Stress Management, Well-being and Self-Care

How much are stress and hair loss related?

by James Porter May 07, 2017

Stress and hair loss are definitely related! Stress and the early onset of gray hair are linked also. Hans Selye, the Canadian Scientist who coined the term stress, once defined stress as premature aging.

The medical term for what you have is idiopathic alopecia areata. It’s when your hair falls out in clumps for no apparent reason. Often times, that reason which may not be apparent to doctors is plain as day to the person whose hair is falling out (like it is to you). This kind of “unexplained” hair loss is often caused by stress.

Pay close attention to what you said about how your eyelashes only fall out when you are “scared that they would fall out and think about them.” This is a classic case of what psychologists call “secondary stress.”Not only does your hair tend to fall out when you get stressed, it falls out when you get stressed about being stressed! That’s a secondary stress reaction.

A friend of mine started a new job working for someone I’d describe as a highly demanding boss. And he was particularly stressed too, as he had just started working for this same company that, at the time, was struggling to survive. He was suffering from Vertigo and couldn’t fly, and she had to drive him to all his speaking gigs, which sometimes involved driving him thousands of miles. Her hair started falling out in clumps. It was clear to both them, that this hair loss was due to stress.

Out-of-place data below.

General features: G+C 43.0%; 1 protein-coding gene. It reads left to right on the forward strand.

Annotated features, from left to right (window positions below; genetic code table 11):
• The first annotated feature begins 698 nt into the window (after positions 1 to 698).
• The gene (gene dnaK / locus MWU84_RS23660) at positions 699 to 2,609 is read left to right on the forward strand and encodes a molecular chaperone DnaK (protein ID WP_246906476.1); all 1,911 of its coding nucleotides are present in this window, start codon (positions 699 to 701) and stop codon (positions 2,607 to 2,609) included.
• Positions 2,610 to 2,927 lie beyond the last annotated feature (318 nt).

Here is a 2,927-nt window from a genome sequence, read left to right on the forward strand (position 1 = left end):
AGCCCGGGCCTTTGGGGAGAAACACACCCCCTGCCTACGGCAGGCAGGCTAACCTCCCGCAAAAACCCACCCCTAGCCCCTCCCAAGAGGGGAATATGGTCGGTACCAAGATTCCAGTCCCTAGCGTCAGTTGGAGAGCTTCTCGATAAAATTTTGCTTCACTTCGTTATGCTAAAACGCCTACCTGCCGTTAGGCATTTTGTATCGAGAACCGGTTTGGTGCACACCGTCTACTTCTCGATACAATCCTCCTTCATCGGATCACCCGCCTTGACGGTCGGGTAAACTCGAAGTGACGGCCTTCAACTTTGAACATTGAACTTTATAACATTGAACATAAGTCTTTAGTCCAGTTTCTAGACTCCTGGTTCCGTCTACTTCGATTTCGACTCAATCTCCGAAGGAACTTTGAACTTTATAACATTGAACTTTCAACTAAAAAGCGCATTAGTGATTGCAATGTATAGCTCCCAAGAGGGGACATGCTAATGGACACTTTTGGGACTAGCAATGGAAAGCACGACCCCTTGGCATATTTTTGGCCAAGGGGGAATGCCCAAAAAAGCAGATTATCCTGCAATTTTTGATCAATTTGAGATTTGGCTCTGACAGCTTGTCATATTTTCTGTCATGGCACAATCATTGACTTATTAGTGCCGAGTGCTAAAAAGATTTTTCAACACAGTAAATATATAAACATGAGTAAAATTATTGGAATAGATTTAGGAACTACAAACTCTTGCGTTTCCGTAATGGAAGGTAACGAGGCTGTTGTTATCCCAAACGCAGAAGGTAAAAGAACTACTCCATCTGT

Occasional episodes of stress aren’t going to make your hair fall out. Usually it’s chronic stress like working for a difficult boss, or going through a difficult break-up or dealing with a financial crisis that brings this about. (Or maybe even a combination of two or more things like this!)

You need to stop your secondary stress reaction first. In other words, you have to stop making yourself stressed by worrying about it. Next you have to identify the major chronic sources of stress in your life and see if you can flat out eliminate them. Working for a toxic boss? Change jobs. Living with an abusive boyfriend or husband? Move out. In a financial crisis? Get counseling for that.

Next see what coping methods you can adopt, like exercise, yoga, meditation or deep breathing. Learn about these methods at my website and follow up with me to let me know how it is going.


This question was originally answered on Click here to see more of his answers on Quora. Do you have a question for Jim? Email your question to with "Ask Jim" as the subject line.

James Porter
James Porter


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